Fact:  Cargo areas are pressurised to the same levels as the cabin so your pet will be as comfortable as you are for the duration of the flight.  Most pets will be so comfortable that they will sleep through most of the flight.

Myth:  Airlines will not transport aggressive breeds

Fact:  While there are some breed restrictions on flights, these are in place for the health and safety of your pets.  For example, some airlines will not transport snub-nosed breeds of dogs and cats.  However, do not fret because a professional pet transport company has the experience and the expertise to find the right services to get your pet to its destination.

Myth: Your pet should be sedated during the flight 

Fact:  Most airlines will not accept sedated animals because of the added health risk.  In all likelihood, your pet will feel comfortable enough for natural sleep on the flight in cargo.

Myth:  It is safer for your pet to travel by road than by air

Fact: The restriction and safety requirements for travel ensure any pets travelling in cargo are as safe as the passengers in the cabin.  Road transport can add more substantial risks to your pet, as time in transit can heighten your pet’s stress and anxiety.

There are many different logistic companies, and some may not have the necessary expertise to transport your pet.  The constant stopping and starting of road transport can also make the journey inconsistent, which could heighten your pet’s stress.

At Pet Express, we have partnerships around the globe, which means your pet will always be with a team that maintains our high standard of care for your pet.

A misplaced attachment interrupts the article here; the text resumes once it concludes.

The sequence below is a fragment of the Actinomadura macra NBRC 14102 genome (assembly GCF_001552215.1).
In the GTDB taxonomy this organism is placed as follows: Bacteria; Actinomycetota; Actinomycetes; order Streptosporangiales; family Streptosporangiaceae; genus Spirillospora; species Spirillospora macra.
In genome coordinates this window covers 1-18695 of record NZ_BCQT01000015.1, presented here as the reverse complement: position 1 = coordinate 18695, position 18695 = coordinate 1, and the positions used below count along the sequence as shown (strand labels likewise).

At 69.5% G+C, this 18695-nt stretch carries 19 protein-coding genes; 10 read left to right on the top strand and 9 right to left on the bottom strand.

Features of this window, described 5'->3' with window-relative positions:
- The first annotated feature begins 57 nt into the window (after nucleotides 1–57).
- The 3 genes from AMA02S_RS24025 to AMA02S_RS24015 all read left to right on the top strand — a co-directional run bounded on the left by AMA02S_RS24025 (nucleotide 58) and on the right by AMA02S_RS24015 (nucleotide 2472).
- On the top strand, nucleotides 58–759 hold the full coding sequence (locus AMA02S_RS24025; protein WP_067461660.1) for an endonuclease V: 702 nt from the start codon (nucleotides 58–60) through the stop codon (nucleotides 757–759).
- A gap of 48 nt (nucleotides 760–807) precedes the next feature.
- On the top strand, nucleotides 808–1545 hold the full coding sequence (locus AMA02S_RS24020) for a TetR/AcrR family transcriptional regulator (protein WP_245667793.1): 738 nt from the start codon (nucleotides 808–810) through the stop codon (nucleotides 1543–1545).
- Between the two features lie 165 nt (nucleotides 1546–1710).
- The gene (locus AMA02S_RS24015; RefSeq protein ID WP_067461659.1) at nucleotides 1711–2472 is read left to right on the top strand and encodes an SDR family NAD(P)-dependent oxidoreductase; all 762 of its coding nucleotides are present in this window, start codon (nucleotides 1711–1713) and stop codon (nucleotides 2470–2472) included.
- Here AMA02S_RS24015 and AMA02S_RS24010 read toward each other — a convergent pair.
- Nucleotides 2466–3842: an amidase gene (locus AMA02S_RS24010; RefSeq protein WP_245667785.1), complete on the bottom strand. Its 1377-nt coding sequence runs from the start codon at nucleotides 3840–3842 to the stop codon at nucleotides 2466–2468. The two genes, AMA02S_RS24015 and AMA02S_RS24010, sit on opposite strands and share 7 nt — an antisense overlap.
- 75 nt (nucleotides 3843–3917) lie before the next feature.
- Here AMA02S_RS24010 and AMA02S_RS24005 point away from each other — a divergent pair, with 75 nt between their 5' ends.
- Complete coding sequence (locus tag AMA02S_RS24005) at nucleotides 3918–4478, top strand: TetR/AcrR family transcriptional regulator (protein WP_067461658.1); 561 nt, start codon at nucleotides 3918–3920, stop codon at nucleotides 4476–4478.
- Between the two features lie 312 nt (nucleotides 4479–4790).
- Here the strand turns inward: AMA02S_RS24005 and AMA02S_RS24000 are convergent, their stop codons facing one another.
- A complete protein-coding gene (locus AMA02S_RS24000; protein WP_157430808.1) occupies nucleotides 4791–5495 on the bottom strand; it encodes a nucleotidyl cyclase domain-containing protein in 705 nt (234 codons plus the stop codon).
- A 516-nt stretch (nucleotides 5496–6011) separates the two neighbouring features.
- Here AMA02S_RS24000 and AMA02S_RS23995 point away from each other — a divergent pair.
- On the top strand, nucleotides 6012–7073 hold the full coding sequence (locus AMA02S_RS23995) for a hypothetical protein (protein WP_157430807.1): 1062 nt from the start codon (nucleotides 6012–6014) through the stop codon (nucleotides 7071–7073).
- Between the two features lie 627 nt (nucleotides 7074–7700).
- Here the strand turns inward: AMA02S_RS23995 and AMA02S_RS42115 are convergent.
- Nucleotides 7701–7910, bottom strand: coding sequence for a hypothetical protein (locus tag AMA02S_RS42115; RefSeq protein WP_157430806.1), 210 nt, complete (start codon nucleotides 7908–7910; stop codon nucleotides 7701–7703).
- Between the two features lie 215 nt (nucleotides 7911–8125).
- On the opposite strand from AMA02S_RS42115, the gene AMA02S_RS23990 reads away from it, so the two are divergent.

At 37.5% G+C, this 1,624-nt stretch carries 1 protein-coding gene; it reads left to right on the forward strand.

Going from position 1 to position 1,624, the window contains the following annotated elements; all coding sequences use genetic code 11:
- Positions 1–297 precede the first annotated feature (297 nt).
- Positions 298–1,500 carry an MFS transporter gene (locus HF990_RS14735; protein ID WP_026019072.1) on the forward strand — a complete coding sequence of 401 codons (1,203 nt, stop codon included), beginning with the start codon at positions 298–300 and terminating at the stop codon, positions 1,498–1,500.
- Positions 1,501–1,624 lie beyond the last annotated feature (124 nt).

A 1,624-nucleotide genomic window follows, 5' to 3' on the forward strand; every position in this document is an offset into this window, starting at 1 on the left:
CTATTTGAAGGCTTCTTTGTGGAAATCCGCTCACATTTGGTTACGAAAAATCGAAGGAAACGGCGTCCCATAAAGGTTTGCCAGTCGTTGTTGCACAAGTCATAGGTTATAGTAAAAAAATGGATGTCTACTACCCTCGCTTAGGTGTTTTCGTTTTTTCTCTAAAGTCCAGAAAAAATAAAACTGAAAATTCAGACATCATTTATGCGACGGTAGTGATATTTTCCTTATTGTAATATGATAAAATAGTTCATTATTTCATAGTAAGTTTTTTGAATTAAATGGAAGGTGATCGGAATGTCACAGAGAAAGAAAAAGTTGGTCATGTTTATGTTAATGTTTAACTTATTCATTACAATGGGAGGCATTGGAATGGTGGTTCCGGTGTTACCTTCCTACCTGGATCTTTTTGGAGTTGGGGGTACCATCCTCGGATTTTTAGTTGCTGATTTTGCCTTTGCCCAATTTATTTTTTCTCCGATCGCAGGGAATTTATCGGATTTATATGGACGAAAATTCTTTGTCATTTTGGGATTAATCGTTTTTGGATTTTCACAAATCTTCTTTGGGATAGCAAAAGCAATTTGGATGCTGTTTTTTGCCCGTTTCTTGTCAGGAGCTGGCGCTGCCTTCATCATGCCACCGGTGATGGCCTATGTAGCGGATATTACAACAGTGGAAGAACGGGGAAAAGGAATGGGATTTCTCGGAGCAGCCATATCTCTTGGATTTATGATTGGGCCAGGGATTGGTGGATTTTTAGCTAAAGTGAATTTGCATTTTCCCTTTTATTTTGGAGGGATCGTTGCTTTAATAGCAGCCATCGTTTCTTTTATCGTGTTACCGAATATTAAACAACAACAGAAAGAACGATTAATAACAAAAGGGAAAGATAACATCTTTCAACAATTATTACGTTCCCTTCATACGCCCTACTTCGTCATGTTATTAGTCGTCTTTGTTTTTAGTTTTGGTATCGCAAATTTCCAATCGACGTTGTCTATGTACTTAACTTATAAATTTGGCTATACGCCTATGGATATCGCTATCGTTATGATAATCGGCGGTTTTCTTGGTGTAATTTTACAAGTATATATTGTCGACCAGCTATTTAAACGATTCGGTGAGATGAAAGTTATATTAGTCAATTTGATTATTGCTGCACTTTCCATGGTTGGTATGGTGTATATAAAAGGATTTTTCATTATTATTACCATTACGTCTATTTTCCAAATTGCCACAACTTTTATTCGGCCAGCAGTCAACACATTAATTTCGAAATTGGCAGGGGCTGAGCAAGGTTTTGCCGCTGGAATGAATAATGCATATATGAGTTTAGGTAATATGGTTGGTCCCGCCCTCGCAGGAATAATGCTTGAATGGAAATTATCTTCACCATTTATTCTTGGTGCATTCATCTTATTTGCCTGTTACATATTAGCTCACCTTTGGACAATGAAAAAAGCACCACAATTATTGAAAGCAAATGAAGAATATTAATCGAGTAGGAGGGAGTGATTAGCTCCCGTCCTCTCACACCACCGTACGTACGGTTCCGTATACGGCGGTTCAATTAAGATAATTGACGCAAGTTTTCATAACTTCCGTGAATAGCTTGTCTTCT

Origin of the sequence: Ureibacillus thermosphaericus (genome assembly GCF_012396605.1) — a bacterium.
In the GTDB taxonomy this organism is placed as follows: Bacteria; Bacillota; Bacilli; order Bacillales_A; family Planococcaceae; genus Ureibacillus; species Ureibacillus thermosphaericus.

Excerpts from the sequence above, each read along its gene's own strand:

Making the journey as comfortable as possible for you and your pet

Here is the biggest myth to crack.  

Myth: Transporting your pet by air is complicated and stressful for the pet owner.

Fact: With preparation and advice, air travel can be safe, comfortable and stress-free for both you and your pet.

So, what preparation and advice do you need?

Crate training

Crates come in all shapes and sizes because it’s not one size fits all when it comes to getting the right crate, but having the right crate is vital. Your pet’s flying experience will depend largely on how comfortable it feels in the crate, so you need a crate that fits.  

Your pet should be able to comfortably stand, sit down and be able to turn around in the crate. You don’t want it too big as this can bring up additional risks while the crate is moving, but your pet should be able to lie down comfortably with its paws extended.

You should also have room to have something familiar to your pet in the crate so it is comfortable, maybe it’s a blanket or a cushion.